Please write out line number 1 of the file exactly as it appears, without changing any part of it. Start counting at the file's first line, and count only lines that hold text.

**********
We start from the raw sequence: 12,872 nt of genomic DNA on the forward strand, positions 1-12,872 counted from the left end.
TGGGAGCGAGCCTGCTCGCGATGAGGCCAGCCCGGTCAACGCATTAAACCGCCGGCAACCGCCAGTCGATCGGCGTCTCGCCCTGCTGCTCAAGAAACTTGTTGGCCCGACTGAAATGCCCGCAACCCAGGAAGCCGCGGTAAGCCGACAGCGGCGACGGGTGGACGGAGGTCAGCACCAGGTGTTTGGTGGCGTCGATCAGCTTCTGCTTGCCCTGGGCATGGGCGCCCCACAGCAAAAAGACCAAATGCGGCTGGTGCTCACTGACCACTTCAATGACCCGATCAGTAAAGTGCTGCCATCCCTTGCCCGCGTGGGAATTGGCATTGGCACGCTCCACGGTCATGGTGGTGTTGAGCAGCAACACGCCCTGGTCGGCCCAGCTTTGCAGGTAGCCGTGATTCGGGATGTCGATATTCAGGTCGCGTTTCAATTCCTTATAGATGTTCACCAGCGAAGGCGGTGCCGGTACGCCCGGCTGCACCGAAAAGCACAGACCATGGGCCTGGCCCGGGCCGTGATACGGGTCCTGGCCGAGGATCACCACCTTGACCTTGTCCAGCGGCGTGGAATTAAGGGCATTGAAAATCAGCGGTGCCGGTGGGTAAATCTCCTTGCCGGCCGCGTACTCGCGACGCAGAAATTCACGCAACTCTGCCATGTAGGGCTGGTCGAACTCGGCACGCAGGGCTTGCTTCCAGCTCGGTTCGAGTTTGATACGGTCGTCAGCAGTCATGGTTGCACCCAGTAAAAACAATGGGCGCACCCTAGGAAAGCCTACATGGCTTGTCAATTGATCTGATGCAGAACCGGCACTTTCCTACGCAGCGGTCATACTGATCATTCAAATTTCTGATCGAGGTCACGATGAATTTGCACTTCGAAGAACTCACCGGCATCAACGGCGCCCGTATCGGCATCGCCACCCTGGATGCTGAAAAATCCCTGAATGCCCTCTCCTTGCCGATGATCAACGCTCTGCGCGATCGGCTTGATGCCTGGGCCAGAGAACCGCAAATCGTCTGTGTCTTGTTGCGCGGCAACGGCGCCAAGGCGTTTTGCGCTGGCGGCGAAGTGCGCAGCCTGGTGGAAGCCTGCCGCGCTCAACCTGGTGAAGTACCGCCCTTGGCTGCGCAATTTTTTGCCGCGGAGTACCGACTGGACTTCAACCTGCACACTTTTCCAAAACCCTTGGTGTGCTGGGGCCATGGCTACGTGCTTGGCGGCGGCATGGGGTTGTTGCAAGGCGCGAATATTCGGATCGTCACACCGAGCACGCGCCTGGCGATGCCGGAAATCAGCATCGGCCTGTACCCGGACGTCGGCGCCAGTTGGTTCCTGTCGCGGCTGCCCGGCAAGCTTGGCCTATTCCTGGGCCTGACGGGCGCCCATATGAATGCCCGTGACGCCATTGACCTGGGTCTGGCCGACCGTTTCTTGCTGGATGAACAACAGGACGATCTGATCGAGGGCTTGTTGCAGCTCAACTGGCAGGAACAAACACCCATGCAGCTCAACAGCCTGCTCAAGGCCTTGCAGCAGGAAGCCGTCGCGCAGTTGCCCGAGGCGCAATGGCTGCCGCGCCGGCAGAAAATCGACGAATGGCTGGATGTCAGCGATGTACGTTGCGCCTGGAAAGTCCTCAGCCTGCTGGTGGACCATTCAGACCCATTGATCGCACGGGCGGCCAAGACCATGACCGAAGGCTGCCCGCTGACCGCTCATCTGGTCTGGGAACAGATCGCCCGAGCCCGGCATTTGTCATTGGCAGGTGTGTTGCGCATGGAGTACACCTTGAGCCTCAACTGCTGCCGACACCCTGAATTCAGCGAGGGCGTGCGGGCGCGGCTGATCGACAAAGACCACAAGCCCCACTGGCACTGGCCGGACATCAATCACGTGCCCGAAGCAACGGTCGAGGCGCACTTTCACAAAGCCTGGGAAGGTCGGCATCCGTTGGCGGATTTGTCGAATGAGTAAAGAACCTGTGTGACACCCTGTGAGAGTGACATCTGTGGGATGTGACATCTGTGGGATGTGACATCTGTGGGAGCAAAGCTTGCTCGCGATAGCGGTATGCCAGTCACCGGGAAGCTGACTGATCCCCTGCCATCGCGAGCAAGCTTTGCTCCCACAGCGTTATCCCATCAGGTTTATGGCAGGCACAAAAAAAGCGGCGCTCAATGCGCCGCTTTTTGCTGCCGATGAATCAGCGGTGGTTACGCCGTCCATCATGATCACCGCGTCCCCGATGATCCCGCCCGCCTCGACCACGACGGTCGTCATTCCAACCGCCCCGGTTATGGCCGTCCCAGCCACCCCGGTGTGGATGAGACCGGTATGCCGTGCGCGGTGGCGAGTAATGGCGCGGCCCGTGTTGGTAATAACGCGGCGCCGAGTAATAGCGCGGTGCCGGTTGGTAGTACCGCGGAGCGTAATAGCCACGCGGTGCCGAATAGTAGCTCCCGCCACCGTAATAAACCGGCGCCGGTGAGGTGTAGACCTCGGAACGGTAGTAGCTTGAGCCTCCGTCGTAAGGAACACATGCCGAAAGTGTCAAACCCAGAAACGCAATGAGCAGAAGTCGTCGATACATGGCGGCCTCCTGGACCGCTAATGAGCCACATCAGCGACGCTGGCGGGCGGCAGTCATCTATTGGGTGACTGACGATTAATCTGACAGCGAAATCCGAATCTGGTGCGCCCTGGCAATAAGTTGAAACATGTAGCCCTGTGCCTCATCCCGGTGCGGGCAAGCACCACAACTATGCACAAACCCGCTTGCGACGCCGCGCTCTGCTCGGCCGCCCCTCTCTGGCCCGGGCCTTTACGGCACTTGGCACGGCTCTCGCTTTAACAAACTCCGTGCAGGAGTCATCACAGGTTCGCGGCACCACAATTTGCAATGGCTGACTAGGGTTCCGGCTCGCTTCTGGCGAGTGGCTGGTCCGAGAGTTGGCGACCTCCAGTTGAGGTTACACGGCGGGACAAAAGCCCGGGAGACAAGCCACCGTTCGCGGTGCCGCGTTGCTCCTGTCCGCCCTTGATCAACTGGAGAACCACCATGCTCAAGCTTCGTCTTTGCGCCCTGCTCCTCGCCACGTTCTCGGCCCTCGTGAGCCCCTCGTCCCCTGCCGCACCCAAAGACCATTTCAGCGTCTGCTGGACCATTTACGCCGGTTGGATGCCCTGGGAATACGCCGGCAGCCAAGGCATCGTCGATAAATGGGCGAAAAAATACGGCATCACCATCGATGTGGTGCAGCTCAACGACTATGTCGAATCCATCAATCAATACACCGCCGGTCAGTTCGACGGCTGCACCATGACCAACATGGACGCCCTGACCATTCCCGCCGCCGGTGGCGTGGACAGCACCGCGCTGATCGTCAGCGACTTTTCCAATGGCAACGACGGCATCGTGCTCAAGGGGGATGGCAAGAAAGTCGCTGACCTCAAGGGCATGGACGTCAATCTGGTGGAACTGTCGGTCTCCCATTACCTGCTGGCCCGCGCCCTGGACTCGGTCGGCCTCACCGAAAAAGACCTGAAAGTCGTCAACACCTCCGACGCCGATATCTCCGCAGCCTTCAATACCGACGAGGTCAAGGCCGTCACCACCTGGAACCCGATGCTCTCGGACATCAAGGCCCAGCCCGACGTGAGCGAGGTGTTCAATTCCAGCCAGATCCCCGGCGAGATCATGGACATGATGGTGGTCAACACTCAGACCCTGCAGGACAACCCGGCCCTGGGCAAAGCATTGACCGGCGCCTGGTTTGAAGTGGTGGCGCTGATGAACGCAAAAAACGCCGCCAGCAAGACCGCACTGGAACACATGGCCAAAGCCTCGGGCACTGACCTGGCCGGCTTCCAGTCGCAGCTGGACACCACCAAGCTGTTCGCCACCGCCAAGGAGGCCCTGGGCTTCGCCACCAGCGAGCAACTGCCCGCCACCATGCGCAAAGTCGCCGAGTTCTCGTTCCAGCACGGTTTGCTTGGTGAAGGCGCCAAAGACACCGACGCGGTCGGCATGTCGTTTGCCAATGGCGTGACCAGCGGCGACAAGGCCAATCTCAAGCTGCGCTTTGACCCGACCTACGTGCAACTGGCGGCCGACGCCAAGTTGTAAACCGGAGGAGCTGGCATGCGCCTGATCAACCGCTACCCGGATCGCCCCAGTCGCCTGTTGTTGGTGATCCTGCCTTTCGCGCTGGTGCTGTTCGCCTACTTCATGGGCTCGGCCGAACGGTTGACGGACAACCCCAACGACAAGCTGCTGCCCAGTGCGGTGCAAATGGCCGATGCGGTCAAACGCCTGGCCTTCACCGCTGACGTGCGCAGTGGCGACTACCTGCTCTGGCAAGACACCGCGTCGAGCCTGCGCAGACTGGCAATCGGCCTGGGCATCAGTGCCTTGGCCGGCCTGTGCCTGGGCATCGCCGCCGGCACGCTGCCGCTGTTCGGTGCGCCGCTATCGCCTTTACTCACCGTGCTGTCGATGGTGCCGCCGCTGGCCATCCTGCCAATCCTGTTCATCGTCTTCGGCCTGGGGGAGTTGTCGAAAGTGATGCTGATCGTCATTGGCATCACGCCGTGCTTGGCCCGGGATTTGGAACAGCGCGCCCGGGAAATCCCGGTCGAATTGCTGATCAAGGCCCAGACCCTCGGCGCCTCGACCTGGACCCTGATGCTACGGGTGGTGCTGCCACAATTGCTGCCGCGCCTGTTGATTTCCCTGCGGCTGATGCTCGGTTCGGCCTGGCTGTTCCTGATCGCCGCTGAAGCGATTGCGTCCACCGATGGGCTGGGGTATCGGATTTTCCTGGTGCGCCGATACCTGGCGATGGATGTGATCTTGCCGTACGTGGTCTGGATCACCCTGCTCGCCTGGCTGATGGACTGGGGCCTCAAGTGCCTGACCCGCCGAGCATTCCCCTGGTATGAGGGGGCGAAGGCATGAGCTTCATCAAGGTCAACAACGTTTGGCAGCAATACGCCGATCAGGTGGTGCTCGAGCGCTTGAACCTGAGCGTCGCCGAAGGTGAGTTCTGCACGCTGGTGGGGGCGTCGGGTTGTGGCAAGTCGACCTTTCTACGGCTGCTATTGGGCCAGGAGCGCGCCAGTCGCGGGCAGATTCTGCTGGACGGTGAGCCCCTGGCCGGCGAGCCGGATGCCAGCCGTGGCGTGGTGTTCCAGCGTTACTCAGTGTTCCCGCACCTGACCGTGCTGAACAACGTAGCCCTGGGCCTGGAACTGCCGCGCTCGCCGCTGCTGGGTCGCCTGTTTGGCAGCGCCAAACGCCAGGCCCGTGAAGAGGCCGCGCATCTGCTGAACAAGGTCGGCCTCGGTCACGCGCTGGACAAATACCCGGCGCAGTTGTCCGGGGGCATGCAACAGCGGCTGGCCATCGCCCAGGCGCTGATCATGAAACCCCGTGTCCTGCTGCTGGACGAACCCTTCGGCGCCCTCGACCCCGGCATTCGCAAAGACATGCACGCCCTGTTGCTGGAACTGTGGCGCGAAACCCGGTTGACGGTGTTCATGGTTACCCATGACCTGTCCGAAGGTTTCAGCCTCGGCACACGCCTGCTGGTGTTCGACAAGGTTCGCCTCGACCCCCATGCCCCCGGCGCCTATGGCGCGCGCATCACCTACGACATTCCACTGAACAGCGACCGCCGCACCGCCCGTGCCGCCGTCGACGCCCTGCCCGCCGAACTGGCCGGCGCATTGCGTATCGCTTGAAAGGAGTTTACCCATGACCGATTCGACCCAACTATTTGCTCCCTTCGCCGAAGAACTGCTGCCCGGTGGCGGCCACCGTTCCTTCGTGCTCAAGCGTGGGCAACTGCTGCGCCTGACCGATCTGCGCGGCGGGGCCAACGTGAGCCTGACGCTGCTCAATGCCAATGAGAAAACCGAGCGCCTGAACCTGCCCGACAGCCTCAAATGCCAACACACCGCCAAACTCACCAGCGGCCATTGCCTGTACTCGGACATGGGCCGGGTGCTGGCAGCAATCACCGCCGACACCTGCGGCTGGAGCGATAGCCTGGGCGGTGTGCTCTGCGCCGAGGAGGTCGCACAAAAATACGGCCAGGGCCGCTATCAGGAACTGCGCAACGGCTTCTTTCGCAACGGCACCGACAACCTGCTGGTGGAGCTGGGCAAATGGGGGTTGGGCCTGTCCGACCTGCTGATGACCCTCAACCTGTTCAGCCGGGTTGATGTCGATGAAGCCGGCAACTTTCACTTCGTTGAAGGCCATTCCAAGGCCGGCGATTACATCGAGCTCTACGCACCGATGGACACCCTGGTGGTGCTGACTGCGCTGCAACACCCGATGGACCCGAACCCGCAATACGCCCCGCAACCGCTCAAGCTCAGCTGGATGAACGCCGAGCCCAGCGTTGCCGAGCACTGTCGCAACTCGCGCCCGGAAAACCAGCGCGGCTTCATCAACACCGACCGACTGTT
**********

We start from the raw sequence: 12,872 nt of genomic DNA on the forward strand, positions 1-12,872 counted from the left end.